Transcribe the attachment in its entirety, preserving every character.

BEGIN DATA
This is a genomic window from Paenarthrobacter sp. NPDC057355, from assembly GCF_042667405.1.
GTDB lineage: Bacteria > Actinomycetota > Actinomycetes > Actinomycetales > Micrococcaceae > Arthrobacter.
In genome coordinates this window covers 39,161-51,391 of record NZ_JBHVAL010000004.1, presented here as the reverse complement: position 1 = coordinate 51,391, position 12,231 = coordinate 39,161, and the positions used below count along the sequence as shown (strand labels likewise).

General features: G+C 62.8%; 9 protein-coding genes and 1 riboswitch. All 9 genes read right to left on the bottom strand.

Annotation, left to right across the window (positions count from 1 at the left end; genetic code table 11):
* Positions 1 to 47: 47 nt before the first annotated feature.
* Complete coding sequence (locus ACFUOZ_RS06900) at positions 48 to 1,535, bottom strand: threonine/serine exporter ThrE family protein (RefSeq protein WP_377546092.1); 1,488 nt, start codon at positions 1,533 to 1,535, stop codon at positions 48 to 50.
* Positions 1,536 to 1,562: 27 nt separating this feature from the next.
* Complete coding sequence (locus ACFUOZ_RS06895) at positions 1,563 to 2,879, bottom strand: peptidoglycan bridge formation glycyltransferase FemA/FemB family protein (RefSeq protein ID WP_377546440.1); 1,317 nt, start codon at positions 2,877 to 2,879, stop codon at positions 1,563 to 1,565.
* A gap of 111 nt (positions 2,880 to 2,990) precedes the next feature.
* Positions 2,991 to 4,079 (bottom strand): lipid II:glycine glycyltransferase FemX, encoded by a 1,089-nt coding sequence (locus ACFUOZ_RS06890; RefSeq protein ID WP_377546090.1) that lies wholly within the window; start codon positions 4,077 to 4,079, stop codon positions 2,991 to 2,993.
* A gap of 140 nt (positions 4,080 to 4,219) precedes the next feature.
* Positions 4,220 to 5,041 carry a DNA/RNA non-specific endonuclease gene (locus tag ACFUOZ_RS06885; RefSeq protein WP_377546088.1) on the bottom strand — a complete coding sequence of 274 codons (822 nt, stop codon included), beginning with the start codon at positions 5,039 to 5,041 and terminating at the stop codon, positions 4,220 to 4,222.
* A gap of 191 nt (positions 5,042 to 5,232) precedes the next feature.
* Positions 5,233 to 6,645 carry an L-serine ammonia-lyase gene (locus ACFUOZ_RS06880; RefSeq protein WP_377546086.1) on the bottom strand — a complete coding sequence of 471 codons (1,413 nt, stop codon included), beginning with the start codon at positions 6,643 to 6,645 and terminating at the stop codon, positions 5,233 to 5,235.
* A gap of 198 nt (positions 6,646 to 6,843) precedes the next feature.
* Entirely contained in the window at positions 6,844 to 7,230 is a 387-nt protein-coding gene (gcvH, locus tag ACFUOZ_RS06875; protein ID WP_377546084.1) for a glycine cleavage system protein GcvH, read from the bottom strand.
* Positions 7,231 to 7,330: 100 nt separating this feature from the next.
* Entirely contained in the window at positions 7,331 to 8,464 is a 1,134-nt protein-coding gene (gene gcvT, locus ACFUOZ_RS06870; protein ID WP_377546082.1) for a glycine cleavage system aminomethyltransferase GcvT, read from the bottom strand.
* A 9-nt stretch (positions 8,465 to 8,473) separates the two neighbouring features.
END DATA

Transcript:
This is a genomic window from Paenarthrobacter sp. NPDC057355, from assembly GCF_042667405.1.
GTDB lineage: Bacteria > Actinomycetota > Actinomycetes > Actinomycetales > Micrococcaceae > Arthrobacter.
In genome coordinates this window covers 39,161-51,391 of record NZ_JBHVAL010000004.1, presented here as the reverse complement: position 1 = coordinate 51,391, position 12,231 = coordinate 39,161, and the positions used below count along the sequence as shown (strand labels likewise).

General features: G+C 62.8%; 9 protein-coding genes and 1 riboswitch. All 9 genes read right to left on the bottom strand.

Annotation, left to right across the window (positions count from 1 at the left end; genetic code table 11):
* Positions 1 to 47: 47 nt before the first annotated feature.
* Complete coding sequence (locus ACFUOZ_RS06900) at positions 48 to 1,535, bottom strand: threonine/serine exporter ThrE family protein (RefSeq protein WP_377546092.1); 1,488 nt, start codon at positions 1,533 to 1,535, stop codon at positions 48 to 50.
* Positions 1,536 to 1,562: 27 nt separating this feature from the next.
* Complete coding sequence (locus ACFUOZ_RS06895) at positions 1,563 to 2,879, bottom strand: peptidoglycan bridge formation glycyltransferase FemA/FemB family protein (RefSeq protein ID WP_377546440.1); 1,317 nt, start codon at positions 2,877 to 2,879, stop codon at positions 1,563 to 1,565.
* A gap of 111 nt (positions 2,880 to 2,990) precedes the next feature.
* Positions 2,991 to 4,079 (bottom strand): lipid II:glycine glycyltransferase FemX, encoded by a 1,089-nt coding sequence (locus ACFUOZ_RS06890; RefSeq protein ID WP_377546090.1) that lies wholly within the window; start codon positions 4,077 to 4,079, stop codon positions 2,991 to 2,993.
* A gap of 140 nt (positions 4,080 to 4,219) precedes the next feature.
* Positions 4,220 to 5,041 carry a DNA/RNA non-specific endonuclease gene (locus tag ACFUOZ_RS06885; RefSeq protein WP_377546088.1) on the bottom strand — a complete coding sequence of 274 codons (822 nt, stop codon included), beginning with the start codon at positions 5,039 to 5,041 and terminating at the stop codon, positions 4,220 to 4,222.
* A gap of 191 nt (positions 5,042 to 5,232) precedes the next feature.
* Positions 5,233 to 6,645 carry an L-serine ammonia-lyase gene (locus ACFUOZ_RS06880; RefSeq protein WP_377546086.1) on the bottom strand — a complete coding sequence of 471 codons (1,413 nt, stop codon included), beginning with the start codon at positions 6,643 to 6,645 and terminating at the stop codon, positions 5,233 to 5,235.
* A gap of 198 nt (positions 6,646 to 6,843) precedes the next feature.
* Entirely contained in the window at positions 6,844 to 7,230 is a 387-nt protein-coding gene (gcvH, locus tag ACFUOZ_RS06875; protein ID WP_377546084.1) for a glycine cleavage system protein GcvH, read from the bottom strand.
* Positions 7,231 to 7,330: 100 nt separating this feature from the next.
* Entirely contained in the window at positions 7,331 to 8,464 is a 1,134-nt protein-coding gene (gene gcvT, locus ACFUOZ_RS06870; protein ID WP_377546082.1) for a glycine cleavage system aminomethyltransferase GcvT, read from the bottom strand.
* A 9-nt stretch (positions 8,465 to 8,473) separates the two neighbouring features.